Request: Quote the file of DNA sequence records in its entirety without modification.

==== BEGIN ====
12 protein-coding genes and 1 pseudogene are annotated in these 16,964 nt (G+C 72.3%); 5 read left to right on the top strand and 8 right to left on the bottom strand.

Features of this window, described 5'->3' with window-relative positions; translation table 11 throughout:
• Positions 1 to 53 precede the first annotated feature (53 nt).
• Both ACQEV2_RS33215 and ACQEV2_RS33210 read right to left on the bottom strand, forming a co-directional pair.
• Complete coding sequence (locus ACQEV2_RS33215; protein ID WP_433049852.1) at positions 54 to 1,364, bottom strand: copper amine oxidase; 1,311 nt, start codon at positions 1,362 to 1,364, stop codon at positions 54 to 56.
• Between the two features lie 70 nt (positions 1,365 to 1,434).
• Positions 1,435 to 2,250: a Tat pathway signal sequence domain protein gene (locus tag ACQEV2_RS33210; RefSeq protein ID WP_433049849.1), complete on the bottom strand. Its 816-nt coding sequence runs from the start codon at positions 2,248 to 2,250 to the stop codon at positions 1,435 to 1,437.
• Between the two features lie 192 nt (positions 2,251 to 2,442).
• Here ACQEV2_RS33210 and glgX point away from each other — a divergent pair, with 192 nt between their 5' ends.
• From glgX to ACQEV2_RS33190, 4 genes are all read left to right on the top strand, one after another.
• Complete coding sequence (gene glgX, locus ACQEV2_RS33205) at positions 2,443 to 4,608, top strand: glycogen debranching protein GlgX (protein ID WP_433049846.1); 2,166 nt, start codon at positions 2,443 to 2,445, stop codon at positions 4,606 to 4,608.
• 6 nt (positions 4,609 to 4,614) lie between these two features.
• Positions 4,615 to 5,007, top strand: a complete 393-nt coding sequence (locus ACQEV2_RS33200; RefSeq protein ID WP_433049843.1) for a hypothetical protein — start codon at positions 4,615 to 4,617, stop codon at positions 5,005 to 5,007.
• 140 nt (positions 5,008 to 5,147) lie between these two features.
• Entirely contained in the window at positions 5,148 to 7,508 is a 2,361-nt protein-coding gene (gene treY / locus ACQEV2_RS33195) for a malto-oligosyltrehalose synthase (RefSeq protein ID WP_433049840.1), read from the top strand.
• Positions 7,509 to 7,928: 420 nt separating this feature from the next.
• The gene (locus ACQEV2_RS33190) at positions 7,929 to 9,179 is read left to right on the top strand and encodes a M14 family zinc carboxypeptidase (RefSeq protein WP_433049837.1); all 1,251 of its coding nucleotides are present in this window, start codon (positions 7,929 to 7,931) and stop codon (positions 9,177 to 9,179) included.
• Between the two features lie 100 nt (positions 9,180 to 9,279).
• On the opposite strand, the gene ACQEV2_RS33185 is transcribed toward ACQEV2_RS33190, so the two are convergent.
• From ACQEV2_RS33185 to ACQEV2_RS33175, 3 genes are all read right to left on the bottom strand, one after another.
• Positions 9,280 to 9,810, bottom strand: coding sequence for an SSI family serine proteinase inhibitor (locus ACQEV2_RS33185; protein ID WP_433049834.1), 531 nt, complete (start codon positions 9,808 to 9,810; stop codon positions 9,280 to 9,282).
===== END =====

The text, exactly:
12 protein-coding genes and 1 pseudogene are annotated in these 16,964 nt (G+C 72.3%); 5 read left to right on the top strand and 8 right to left on the bottom strand.

Features of this window, described 5'->3' with window-relative positions; translation table 11 throughout:
• Positions 1 to 53 precede the first annotated feature (53 nt).
• Both ACQEV2_RS33215 and ACQEV2_RS33210 read right to left on the bottom strand, forming a co-directional pair.
• Complete coding sequence (locus ACQEV2_RS33215; protein ID WP_433049852.1) at positions 54 to 1,364, bottom strand: copper amine oxidase; 1,311 nt, start codon at positions 1,362 to 1,364, stop codon at positions 54 to 56.
• Between the two features lie 70 nt (positions 1,365 to 1,434).
• Positions 1,435 to 2,250: a Tat pathway signal sequence domain protein gene (locus tag ACQEV2_RS33210; RefSeq protein ID WP_433049849.1), complete on the bottom strand. Its 816-nt coding sequence runs from the start codon at positions 2,248 to 2,250 to the stop codon at positions 1,435 to 1,437.
• Between the two features lie 192 nt (positions 2,251 to 2,442).
• Here ACQEV2_RS33210 and glgX point away from each other — a divergent pair, with 192 nt between their 5' ends.
• From glgX to ACQEV2_RS33190, 4 genes are all read left to right on the top strand, one after another.
• Complete coding sequence (gene glgX, locus ACQEV2_RS33205) at positions 2,443 to 4,608, top strand: glycogen debranching protein GlgX (protein ID WP_433049846.1); 2,166 nt, start codon at positions 2,443 to 2,445, stop codon at positions 4,606 to 4,608.
• 6 nt (positions 4,609 to 4,614) lie between these two features.
• Positions 4,615 to 5,007, top strand: a complete 393-nt coding sequence (locus ACQEV2_RS33200; RefSeq protein ID WP_433049843.1) for a hypothetical protein — start codon at positions 4,615 to 4,617, stop codon at positions 5,005 to 5,007.
• 140 nt (positions 5,008 to 5,147) lie between these two features.
• Entirely contained in the window at positions 5,148 to 7,508 is a 2,361-nt protein-coding gene (gene treY / locus ACQEV2_RS33195) for a malto-oligosyltrehalose synthase (RefSeq protein ID WP_433049840.1), read from the top strand.
• Positions 7,509 to 7,928: 420 nt separating this feature from the next.
• The gene (locus ACQEV2_RS33190) at positions 7,929 to 9,179 is read left to right on the top strand and encodes a M14 family zinc carboxypeptidase (RefSeq protein WP_433049837.1); all 1,251 of its coding nucleotides are present in this window, start codon (positions 7,929 to 7,931) and stop codon (positions 9,177 to 9,179) included.
• Between the two features lie 100 nt (positions 9,180 to 9,279).
• On the opposite strand, the gene ACQEV2_RS33185 is transcribed toward ACQEV2_RS33190, so the two are convergent.
• From ACQEV2_RS33185 to ACQEV2_RS33175, 3 genes are all read right to left on the bottom strand, one after another.
• Positions 9,280 to 9,810, bottom strand: coding sequence for an SSI family serine proteinase inhibitor (locus ACQEV2_RS33185; protein ID WP_433049834.1), 531 nt, complete (start codon positions 9,808 to 9,810; stop codon positions 9,280 to 9,282).